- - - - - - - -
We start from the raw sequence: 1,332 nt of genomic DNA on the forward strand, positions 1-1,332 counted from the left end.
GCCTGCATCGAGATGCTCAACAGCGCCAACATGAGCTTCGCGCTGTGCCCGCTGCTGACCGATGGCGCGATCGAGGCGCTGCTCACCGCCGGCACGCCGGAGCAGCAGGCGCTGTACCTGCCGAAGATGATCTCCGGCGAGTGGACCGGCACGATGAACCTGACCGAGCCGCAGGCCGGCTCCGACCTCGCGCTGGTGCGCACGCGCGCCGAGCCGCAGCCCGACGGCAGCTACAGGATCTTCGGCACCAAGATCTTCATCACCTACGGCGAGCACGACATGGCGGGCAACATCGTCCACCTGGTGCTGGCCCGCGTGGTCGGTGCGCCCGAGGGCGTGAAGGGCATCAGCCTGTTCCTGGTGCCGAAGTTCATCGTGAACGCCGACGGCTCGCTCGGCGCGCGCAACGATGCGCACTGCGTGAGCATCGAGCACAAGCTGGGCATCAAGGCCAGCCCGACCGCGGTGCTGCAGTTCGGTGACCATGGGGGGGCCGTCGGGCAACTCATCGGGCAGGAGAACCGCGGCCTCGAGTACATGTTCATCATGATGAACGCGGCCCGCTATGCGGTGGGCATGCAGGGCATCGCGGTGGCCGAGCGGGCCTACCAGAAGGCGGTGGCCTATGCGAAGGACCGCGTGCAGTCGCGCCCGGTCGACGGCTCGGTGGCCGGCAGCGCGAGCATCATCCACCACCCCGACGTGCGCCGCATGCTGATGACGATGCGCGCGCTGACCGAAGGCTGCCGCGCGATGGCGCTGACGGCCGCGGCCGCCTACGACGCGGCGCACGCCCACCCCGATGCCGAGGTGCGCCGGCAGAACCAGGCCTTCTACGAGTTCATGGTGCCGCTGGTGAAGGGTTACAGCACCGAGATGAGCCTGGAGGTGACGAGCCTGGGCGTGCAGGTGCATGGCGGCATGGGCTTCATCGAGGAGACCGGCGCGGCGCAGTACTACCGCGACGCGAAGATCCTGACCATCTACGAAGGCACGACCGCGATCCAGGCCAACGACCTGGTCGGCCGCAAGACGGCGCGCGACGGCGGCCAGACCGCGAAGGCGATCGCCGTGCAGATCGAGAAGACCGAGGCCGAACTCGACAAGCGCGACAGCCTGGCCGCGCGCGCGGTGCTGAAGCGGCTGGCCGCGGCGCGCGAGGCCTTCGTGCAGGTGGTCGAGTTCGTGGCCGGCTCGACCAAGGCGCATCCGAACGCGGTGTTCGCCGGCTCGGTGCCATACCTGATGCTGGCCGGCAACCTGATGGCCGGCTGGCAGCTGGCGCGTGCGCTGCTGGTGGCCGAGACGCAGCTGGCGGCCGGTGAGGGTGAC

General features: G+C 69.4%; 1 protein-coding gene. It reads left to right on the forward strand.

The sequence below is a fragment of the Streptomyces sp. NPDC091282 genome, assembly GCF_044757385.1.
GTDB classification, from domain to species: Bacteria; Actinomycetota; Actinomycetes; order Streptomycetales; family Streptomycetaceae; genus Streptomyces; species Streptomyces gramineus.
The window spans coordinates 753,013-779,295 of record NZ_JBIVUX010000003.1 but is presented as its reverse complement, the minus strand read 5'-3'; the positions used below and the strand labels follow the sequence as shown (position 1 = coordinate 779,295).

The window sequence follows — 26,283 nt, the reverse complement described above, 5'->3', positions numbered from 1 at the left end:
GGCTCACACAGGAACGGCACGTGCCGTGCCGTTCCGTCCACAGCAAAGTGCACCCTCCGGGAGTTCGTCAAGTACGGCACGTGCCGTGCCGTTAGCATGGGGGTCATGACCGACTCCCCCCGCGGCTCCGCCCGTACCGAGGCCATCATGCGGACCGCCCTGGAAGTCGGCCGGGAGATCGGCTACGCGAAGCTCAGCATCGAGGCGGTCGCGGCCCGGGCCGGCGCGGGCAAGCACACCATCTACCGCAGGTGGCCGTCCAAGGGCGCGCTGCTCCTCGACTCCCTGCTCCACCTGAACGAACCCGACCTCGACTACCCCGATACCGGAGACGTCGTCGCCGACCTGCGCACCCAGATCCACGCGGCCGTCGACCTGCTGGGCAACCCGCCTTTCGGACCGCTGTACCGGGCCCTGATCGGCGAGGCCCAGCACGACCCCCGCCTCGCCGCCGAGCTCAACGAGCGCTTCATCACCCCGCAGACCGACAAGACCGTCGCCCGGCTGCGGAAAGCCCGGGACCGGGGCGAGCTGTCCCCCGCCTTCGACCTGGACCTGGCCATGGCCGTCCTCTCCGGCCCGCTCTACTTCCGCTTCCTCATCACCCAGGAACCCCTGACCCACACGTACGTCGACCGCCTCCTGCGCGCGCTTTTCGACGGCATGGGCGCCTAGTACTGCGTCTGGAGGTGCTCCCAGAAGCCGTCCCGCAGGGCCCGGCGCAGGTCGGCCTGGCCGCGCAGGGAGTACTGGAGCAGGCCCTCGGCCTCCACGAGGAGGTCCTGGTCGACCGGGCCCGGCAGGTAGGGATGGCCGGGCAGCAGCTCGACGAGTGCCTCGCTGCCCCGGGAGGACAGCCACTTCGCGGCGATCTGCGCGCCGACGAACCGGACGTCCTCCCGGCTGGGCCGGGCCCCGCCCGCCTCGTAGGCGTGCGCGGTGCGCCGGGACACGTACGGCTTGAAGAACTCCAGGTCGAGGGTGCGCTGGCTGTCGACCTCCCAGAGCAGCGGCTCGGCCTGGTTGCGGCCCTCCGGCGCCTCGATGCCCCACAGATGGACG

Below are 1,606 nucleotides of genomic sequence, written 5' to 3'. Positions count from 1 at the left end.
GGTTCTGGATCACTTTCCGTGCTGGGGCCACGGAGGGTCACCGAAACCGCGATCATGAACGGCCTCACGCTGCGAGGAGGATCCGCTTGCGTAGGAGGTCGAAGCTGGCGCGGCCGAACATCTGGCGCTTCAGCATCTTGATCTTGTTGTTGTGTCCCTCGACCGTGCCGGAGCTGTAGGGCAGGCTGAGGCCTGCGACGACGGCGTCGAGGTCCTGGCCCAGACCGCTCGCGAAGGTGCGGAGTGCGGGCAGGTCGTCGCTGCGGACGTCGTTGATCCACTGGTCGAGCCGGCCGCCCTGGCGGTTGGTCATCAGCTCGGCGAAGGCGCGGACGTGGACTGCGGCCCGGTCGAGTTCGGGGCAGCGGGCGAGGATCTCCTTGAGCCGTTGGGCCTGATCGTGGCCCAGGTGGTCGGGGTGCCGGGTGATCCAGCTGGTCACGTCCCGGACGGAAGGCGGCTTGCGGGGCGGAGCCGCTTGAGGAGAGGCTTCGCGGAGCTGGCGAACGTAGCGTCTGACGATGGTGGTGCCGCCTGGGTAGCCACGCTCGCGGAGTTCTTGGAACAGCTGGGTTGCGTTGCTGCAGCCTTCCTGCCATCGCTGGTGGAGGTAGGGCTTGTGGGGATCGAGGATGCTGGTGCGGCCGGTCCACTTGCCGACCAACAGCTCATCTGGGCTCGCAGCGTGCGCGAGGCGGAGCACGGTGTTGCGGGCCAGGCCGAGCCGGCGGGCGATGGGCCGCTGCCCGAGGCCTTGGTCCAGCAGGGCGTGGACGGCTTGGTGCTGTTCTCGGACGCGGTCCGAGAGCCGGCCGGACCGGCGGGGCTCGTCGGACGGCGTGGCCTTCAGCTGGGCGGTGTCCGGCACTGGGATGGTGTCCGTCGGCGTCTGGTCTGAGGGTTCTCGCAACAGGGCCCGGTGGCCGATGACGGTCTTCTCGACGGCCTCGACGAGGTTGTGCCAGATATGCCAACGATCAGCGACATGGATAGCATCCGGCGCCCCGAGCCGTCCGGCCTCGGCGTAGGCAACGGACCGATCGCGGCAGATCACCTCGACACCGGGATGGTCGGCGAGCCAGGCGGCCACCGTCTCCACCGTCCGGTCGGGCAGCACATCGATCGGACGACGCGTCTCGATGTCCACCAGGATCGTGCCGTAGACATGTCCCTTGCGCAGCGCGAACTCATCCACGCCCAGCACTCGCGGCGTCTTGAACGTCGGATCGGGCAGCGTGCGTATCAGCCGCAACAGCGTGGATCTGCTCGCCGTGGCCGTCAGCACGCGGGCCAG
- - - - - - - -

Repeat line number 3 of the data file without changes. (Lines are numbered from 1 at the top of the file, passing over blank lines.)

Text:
General features: G+C 69.4%; 1 protein-coding gene. It reads left to right on the forward strand.